You WANT to read this article in Fortune. It’s about a case being argued today before the U.S. Supreme Court on whether interstate class action suits should be heard in state or federal courts.
Arkansas angle? You bet:
But behind that technical question lurks a lurid, tragicomic, outlandish back story. That story concerns the goings-on inside the circuit court of Miller County, Ark., where a handful of local law firms have made almost $400 million in fees over the past seven years, all from class-action settlements that have been procured without a judge’s ever having ruled that these cases are even worthy of class treatment, let alone meritorious.
Precisely how much cash the lawyers’ clients — the class members themselves — have received from the lawyers’ so amply-compensated efforts on their behalf is, on the other hand, a mystery to this day. Those numbers are regarded as “confidential” and “proprietary” by the plaintiffs attorneys, and have been found to be “irrelevant” by the Miller County court, which has repeatedly refused to order that information disclosed to defendants who have sought it.
State jurisdictions with plaintiff-friendly venues became so notorious that Congress passed federal legislation to allow transfer of cases from such places. Miller County was infamous among these places, described in the article for tort reformers as a “judicial hellhole” or, less subjectively, as “magnet jurisdictions.” The legislation didn’t abruptly bring a new legal day.
During the final weeks before CAFA took effect on February 18, 2005, several Texas-, Arkansas-, and Oklahoma-based plaintiffs firms filed several mammoth, nationwide class actions in Miller County circuit court, thereby getting their noses in under the wire under the pre-CAFA rules. The key firms were Keil & Goodson of Texarkana, Ark., and the Austin-based Nix Patterson & Roach, which has an office in Texarkana, Tex. These firms are also involved in the Standard Fire case, being heard today by the Supreme Court, though Standard Fire was not filed until much later, in 2011. Bear with me and we’ll eventually get to Standard Fire. (Attorneys from Keil & Goodson and Nix Patterson each declined to return phone messages seeking to discuss court practices in Miller County.)
One of these last-minute, pre-CAFA, Keil & Goodson/Nix Patterson cases was Hensley v. Computer Sciences Corporation. It was brought by 15 plaintiffs who had suffered bodily injuries in auto accidents caused by uninsured or underinsured motorists. Each plaintiff’s insurer made offers, engaged in negotiations, and in some in some instances reached settlements. But the class action attorneys now argued that all the insurers’ settlement offers had been artificially depressed because of certain software programs — the best known was called Colossus — that were used by the insurers. Claims adjusters would enter the claimants’ reported injuries and medical histories into spreadsheets and the software would compute a recommended range of settlement offers. The plaintiffs lawyers alleged that the insurers and software manufacturers were conspiring to use the software as a “‘cost-containment’ tool to enhance their profits at the expense of first party insured person.”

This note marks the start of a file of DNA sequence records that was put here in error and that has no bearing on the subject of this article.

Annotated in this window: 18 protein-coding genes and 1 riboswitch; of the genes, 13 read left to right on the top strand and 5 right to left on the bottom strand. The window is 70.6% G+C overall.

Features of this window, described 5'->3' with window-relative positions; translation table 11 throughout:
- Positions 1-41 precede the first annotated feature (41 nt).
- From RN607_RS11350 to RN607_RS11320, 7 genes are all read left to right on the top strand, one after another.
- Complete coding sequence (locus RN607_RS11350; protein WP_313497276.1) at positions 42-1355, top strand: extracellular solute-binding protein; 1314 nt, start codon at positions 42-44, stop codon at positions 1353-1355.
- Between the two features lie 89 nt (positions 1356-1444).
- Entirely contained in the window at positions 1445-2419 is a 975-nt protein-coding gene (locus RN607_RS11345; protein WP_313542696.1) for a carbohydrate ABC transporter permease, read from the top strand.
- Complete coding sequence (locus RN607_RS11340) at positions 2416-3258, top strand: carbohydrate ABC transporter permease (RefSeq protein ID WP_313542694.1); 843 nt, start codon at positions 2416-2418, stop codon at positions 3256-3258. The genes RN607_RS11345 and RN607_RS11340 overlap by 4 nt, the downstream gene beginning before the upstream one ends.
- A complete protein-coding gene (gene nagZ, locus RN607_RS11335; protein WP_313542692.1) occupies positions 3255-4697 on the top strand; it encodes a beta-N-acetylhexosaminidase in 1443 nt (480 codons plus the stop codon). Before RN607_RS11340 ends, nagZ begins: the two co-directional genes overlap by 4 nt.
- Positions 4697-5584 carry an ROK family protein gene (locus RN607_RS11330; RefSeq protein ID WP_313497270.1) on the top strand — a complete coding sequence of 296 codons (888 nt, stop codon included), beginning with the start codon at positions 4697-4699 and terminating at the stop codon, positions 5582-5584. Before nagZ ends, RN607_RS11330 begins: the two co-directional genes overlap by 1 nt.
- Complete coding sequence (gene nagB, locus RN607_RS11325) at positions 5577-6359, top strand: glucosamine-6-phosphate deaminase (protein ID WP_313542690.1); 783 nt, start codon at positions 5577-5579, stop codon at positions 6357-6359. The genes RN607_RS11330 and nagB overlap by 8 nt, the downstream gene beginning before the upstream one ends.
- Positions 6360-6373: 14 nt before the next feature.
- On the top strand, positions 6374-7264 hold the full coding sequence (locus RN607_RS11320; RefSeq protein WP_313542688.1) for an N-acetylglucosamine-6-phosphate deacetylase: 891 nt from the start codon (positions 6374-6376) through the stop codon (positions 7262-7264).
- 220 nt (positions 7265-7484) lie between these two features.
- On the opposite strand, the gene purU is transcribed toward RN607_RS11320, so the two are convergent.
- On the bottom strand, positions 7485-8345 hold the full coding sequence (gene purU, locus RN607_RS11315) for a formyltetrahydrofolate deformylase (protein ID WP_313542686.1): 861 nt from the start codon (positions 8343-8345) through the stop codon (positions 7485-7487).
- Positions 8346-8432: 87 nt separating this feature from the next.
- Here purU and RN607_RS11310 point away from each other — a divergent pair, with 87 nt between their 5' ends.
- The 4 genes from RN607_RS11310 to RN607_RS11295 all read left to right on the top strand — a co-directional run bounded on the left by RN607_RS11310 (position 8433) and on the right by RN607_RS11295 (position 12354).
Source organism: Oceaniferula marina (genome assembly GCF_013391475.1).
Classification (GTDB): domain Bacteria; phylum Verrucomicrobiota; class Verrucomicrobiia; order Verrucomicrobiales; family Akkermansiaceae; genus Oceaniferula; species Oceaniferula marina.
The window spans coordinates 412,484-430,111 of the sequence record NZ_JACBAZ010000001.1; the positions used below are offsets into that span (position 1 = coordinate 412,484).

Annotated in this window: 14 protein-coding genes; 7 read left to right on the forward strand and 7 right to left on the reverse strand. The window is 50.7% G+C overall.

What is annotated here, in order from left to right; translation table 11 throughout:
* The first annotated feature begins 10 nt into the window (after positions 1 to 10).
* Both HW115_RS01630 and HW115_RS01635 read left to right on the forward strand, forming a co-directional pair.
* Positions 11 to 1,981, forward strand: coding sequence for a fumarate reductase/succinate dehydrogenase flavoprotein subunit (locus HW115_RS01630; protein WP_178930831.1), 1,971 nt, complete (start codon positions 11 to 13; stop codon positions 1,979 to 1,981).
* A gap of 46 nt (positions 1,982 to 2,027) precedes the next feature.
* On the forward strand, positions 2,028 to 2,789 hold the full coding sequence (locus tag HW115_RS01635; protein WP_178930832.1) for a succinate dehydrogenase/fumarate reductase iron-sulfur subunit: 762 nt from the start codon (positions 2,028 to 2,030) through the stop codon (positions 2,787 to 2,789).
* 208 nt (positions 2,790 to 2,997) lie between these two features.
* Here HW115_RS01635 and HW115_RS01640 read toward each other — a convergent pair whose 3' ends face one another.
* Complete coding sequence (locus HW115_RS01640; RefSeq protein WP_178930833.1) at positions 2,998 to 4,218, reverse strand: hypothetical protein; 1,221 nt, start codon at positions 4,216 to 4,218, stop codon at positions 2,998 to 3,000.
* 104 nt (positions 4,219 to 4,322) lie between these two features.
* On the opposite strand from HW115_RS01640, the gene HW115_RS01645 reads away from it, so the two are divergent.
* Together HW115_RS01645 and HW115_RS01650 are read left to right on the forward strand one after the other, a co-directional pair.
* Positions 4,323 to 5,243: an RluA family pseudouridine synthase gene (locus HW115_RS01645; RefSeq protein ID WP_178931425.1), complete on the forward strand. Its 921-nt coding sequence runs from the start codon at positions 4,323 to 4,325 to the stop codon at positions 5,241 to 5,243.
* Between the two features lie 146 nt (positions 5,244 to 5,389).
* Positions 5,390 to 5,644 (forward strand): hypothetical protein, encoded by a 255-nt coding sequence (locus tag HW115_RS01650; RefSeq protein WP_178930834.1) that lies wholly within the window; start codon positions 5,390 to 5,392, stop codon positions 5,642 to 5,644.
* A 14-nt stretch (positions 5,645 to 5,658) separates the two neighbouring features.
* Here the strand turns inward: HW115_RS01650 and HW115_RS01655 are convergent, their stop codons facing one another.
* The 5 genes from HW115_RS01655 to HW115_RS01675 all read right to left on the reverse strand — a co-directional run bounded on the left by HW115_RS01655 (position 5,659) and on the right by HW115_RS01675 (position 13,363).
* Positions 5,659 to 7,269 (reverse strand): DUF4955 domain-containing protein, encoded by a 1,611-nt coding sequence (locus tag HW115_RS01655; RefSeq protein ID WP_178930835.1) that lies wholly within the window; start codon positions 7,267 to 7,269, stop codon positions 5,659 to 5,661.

Though the named plaintiffs’ policies had been written by just seven insurance companies, the suit was filed as a class action, naming 584 insurer defendants from across the country, as well as three software manufacturers. At least 24 “families” of insurance companies were sued, including, for instance, Allstate, State Farm, ANPAC (American National Property and Casualty), and Farmers. The plaintiffs asserted that they represented a class that included everyone who had filed uninsured motorist claims with any of these 584 companies going as far back as July 1996 — almost nine years before the case was filed.
The article goes on to make a case that practices friendly to plaintiffs forced huge settlements — worth hundreds of million in sum — in Miller County. And they gave rise to spinoff suits that remained in state court as cases related to those filed before the new federal law took effect. What’s more, the law firms have come up with a procedural wrinkle to keep new cases in Arkansas courts, a procedure that is at issue in the Supreme Court argument today.
The Fortune article doesn’t mention, but I will note that these big law firms coining tens of millions in Miller County courts are powerful political players. Nix, Patterson was a top campaign contributor to Sen. Blanche Lincoln, among other political beneficiaries. Keil, Goodson partners include John Goodson, the politically ambidextrous player who sits on the University of Arkansas Board of Trustees, has associated Republican Sen. Jeremy Hutchinson with his firm’s work and is married to Arkansas Supreme Court Justice Courtney Hudson Goodson.
POLITICAL PS — Attorney General Dustin McDaniel weighed in on this case as a friend of the court on the side of, yes, the plaintiffs’ lawyers.